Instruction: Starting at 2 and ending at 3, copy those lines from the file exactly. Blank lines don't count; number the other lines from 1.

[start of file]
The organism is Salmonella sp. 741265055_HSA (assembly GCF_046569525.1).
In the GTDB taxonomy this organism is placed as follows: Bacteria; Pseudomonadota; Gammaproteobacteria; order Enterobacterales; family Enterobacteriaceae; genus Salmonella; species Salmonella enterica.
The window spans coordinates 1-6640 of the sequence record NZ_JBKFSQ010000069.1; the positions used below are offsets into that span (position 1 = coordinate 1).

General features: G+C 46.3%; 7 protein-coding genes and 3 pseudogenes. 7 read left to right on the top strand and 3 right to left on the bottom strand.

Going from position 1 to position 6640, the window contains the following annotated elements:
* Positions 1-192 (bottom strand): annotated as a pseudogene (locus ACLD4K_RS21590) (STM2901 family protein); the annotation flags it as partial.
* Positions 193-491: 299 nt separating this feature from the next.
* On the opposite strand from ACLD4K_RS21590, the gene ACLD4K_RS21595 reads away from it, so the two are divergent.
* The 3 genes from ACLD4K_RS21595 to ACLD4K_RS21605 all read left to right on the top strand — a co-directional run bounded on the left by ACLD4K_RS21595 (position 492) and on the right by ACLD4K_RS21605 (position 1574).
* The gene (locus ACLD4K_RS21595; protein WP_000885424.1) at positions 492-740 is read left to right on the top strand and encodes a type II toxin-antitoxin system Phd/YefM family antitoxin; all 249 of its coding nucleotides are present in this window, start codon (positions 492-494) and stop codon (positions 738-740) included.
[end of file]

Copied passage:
In the GTDB taxonomy this organism is placed as follows: Bacteria; Pseudomonadota; Gammaproteobacteria; order Enterobacterales; family Enterobacteriaceae; genus Salmonella; species Salmonella enterica.
The window spans coordinates 1-6640 of the sequence record NZ_JBKFSQ010000069.1; the positions used below are offsets into that span (position 1 = coordinate 1).